Graduating from a top school and scaling the corporate heights won’t necessarily lead to a long, happy life, says a new study.
By Anne Fisher, contributor
FORTUNE — How do you define success?
That’s the question at the core of an exhaustive research project by Timothy Judge, a professor of management at the University of Notre Dame’s Mendoza College of Business. “Despite their many accomplishments, ambitious people are only slightly happier than their less-ambitious counterparts, and they actually live somewhat shorter lives,” says Judge.
His study tracked 717 go-getters, born in the early years of the 20th century, and measured ambition, achievement, and various indicators of health and happiness at key points in the subjects’ lives, from childhood into young adulthood and beyond.
Many in the group graduated from Harvard, Yale, Princeton, Stanford, and other prestigious schools, and then went on to demanding, high-status, highly paid careers. Yet, when compared with a control group of more laid-back peers — folks with the personality profile psychologists sometimes label Type B — the high-achieving group was not markedly happier. What’s more, the slackers, on average, outlived the high-achievers.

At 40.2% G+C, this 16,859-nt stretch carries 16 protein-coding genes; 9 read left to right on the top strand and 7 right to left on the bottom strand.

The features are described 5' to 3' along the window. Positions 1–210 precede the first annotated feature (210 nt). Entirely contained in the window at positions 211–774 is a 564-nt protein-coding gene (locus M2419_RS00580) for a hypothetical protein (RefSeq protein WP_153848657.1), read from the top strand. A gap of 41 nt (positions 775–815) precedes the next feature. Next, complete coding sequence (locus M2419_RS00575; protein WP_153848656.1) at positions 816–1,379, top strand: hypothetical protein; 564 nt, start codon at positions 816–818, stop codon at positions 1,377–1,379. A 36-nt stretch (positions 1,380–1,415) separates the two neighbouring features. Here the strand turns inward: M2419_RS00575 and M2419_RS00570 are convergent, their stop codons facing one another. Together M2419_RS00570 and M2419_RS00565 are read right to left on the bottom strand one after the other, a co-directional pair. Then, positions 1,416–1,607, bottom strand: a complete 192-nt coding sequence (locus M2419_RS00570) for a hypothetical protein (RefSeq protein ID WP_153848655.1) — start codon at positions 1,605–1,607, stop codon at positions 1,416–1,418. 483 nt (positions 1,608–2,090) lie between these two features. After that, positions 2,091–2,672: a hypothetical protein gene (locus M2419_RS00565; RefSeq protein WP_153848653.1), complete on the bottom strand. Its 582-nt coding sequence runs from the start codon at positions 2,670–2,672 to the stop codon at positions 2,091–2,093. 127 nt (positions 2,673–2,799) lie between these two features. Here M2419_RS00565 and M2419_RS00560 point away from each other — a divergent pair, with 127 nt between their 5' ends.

“We discovered that ambition has, at most, only a very slight positive effect on life satisfaction, and actually a slightly negative impact on longevity,” says Judge. “So, yes, ambitious people do achieve more successful careers, but that doesn’t seem to translate into leading happier or healthier lives.”
Although the study doesn’t address the reasons for higher mortality rates among ambitious people, Judge speculates that “perhaps the investments they make in their careers come at the expense of the things we know affect longevity,” such as “healthy behaviors, stable relationships, and deep social networks.”
Note to parents: Pushing kids to aim for the stars, get into a prestigious school, and pursue a high-powered career may not do them any favors in the long run.
“If your biggest wish for your children is that they lead happy and healthy lives, you might not want to overemphasize the importance of professional success,” says Judge. “There are limits to what our ambitions can bring us — or our kids.”
The study, “On the Value of Aiming High: The Causes and Consequences of Ambition,” will appear in a forthcoming issue of the Journal of Applied Psychology.